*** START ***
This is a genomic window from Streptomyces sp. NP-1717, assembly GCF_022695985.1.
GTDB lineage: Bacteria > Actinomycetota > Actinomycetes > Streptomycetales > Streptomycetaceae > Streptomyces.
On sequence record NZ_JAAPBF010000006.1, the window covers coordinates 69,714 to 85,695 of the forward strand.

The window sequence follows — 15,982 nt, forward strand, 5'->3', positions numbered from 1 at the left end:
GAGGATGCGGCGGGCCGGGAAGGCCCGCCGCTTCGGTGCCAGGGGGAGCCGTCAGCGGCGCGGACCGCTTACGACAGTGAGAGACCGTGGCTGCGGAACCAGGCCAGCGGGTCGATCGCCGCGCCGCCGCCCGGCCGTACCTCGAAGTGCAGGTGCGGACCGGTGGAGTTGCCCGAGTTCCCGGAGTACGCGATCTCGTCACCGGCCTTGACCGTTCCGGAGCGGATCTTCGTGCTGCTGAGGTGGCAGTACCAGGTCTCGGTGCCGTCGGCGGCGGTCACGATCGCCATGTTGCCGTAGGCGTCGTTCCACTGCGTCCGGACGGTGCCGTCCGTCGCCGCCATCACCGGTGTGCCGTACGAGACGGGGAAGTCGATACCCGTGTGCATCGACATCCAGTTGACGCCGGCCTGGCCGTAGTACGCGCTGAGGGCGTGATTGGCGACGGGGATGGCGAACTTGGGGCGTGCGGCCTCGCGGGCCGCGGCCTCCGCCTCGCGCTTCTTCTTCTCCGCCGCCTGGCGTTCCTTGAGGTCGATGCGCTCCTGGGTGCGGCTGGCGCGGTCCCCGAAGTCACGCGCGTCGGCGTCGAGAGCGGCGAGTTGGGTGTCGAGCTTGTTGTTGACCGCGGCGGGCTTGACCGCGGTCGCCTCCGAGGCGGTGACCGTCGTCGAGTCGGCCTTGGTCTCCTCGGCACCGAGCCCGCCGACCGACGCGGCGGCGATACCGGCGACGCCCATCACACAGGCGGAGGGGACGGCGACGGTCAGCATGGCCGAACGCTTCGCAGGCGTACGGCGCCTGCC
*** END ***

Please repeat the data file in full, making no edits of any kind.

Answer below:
This is a genomic window from Streptomyces sp. NP-1717, assembly GCF_022695985.1.
GTDB lineage: Bacteria > Actinomycetota > Actinomycetes > Streptomycetales > Streptomycetaceae > Streptomyces.
On sequence record NZ_JAAPBF010000006.1, the window covers coordinates 69,714 to 85,695 of the forward strand.

The window sequence follows — 15,982 nt, forward strand, 5'->3', positions numbered from 1 at the left end:
GAGGATGCGGCGGGCCGGGAAGGCCCGCCGCTTCGGTGCCAGGGGGAGCCGTCAGCGGCGCGGACCGCTTACGACAGTGAGAGACCGTGGCTGCGGAACCAGGCCAGCGGGTCGATCGCCGCGCCGCCGCCCGGCCGTACCTCGAAGTGCAGGTGCGGACCGGTGGAGTTGCCCGAGTTCCCGGAGTACGCGATCTCGTCACCGGCCTTGACCGTTCCGGAGCGGATCTTCGTGCTGCTGAGGTGGCAGTACCAGGTCTCGGTGCCGTCGGCGGCGGTCACGATCGCCATGTTGCCGTAGGCGTCGTTCCACTGCGTCCGGACGGTGCCGTCCGTCGCCGCCATCACCGGTGTGCCGTACGAGACGGGGAAGTCGATACCCGTGTGCATCGACATCCAGTTGACGCCGGCCTGGCCGTAGTACGCGCTGAGGGCGTGATTGGCGACGGGGATGGCGAACTTGGGGCGTGCGGCCTCGCGGGCCGCGGCCTCCGCCTCGCGCTTCTTCTTCTCCGCCGCCTGGCGTTCCTTGAGGTCGATGCGCTCCTGGGTGCGGCTGGCGCGGTCCCCGAAGTCACGCGCGTCGGCGTCGAGAGCGGCGAGTTGGGTGTCGAGCTTGTTGTTGACCGCGGCGGGCTTGACCGCGGTCGCCTCCGAGGCGGTGACCGTCGTCGAGTCGGCCTTGGTCTCCTCGGCACCGAGCCCGCCGACCGACGCGGCGGCGATACCGGCGACGCCCATCACACAGGCGGAGGGGACGGCGACGGTCAGCATGGCCGAACGCTTCGCAGGCGTACGGCGCCTGCC